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writer girl plus internet equals blog

Waffle House

I’d never been to Waffle House. I’d heard that it was smoky and dirty and “totally sketch,” to use the words of one friend, especially after midnight. It was 12:30 AM, and my friend was driving me home from a birthday party, when I said, “Let’s go to Waffle House.” Naturally, this suggestion was met with, “Why?” I answered, “Because it’s an experience. Because I want to have experiences. And going to Waffle House in the middle of the night is an experience. I’ll give you ten dollars. And buy you a hash brown.” And he loves hash browns, and needed gas money, so we set off for Waffle House. When we walk in, it’s smoky and dirty and full of all kinds of people. The waitress who took our drink orders was all you can imagine: a middle aged woman with a smoke-tinged, southern accented voice, the kind of person you imagine might have a stereotypical waitress name, like “Flo,” and call you “honey,” and know your name if you come in often enough. The guy who brought our food is young, possibly a little stoned, and with ridiculous hair. He has to keep his head sideways to keep it out of his eyes, and when he asks about the check he says, “Do you want to get together, or separate, or…whoa. Get together. That sounded wrong.” I stare for a minute. Stoned? Or just stupid? I can’t get a good look at his eyes; the hair, remember? The people in the booth across from us are college-aged, a guy in a hoodie and a girl with a t-shirt with faded Hebrew writing across the front. Not too interesting, until someone who knew them comes in and says, “Wow, you guys have been here for like five hours.” Five hours on a Friday night at Waffle House…Interesting. Over two booths in the corner, there is a sign that says, “non-smoking section. Every Waffle House in America has a Non-Smoking Section,” however, that’s very nominal. Most people in Waffle House smoke, and you’re not too protected from it by sitting in those two booths. There is a “Did You Know…” trivia fact on the back of the receipt. It says that in the jukebox at every Waffle House, there are songs written just for Waffle House. One is about raisins in toast. I can’t come up with any change. Too bad. I’d have liked to hear those songs. We stay in Waffle House for two and a half hours. Many people in Waffle House past 2AM seem to be intoxicated and/or crazy, but you’d be surprised at how many seemingly normal people are spending time in Waffle House in the middle of the night. We talk about life. We talk about the future and our plans and ourselves. We tell silly stories and complain about how awkward it is when M and W, a couple, hang all over each other in public, and then can’t stand it anymore and go out to the car and we all pretend we don’t know what they’re doing in there. We talk about how all friendships are unbalanced equations; one person always cares more than the other. I’m always on the wrong side, the side that cares too much. I’m on the wrong side with our friendship, but it’s okay because we talk about it, and that makes it more okay somehow. We talk about everything. We watch people, from the group of women in fancy clothes to the gangster-types with bloodshot eyes. We wonder who puts Worcestershire sauce on what at Waffle House. We eat our hash brown and drink our cokes, and it’s an experience. That’s what I want out of life: experiences. I want to sit at Waffle House for two and a half hours in the middle of the night. I want to get lost driving to the dollar movie theater at 10pm on a Tuesday. I want to shut my eyes, spin, pick a direction, get in the car, and go. I want to see where I end up, who I see, and what happens. I want to watch life happen in weird places. I want to find a hole-in-the-wall Salvadoran restaurant in a strange city. That’s part of what I want from New York. I want to be in the city that never sleeps because the craziest things happen in the middle of the night. I want the experiences, and I hope that I can find someone to share them with. The friend in the Waffle House story is someone who is sometimes cooperative with my weird desires, but in a tolerant, indulgent way. I want somebody who wants to do these things as much as I do, not because I think anything specific will happen, but because I just want to see what might happen or what I might see or where I might end up. Is there anybody out there who’s this crazy? After mulling it over, I’ve decided that there’s one person who might be: a fellow writer. Don’t we always want to people watch and see what stories come out of it? Don’t we always want to see new places and meet new characters? And don’t we always want to come home and write it down, like I’m doing now? I can still feel the smoke in the back of my throat as I write this. I’m happy.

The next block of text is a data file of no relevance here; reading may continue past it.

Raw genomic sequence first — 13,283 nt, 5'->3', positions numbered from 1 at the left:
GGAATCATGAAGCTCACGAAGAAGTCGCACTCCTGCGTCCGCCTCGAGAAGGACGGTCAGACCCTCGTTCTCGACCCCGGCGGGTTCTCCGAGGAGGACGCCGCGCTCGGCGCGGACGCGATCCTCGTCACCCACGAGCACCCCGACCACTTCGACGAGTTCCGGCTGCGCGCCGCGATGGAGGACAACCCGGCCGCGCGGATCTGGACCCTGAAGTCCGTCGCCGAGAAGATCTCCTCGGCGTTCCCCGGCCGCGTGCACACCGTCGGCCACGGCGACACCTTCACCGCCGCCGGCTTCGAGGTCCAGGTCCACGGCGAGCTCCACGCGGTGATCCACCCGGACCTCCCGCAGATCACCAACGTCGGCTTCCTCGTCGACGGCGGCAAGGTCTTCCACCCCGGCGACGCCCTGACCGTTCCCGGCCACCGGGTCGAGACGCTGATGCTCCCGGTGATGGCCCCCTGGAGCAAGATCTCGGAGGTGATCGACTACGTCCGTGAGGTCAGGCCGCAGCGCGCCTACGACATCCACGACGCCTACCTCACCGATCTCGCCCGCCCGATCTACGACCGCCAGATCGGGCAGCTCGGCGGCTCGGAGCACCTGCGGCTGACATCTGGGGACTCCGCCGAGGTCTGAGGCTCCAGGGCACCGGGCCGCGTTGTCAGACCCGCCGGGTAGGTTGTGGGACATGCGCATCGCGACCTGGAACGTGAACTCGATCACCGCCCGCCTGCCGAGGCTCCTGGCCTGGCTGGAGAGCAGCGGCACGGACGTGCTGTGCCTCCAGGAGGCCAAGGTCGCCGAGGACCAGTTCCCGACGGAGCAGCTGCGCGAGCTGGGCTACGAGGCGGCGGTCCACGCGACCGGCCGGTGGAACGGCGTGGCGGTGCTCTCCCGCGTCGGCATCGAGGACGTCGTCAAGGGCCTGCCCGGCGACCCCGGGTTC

kalim said:

Sign me up for this life of experiences.

The closest thing to a Waffle House here is.. Ihop.

So sad.

December 28, 2008 7:17 PM

jocelynp said:

IHOP is so lame. It does not compare! Although you are less at risk for food poisoning and death by secondhand smoke at IHOP.

December 30, 2008 12:13 PM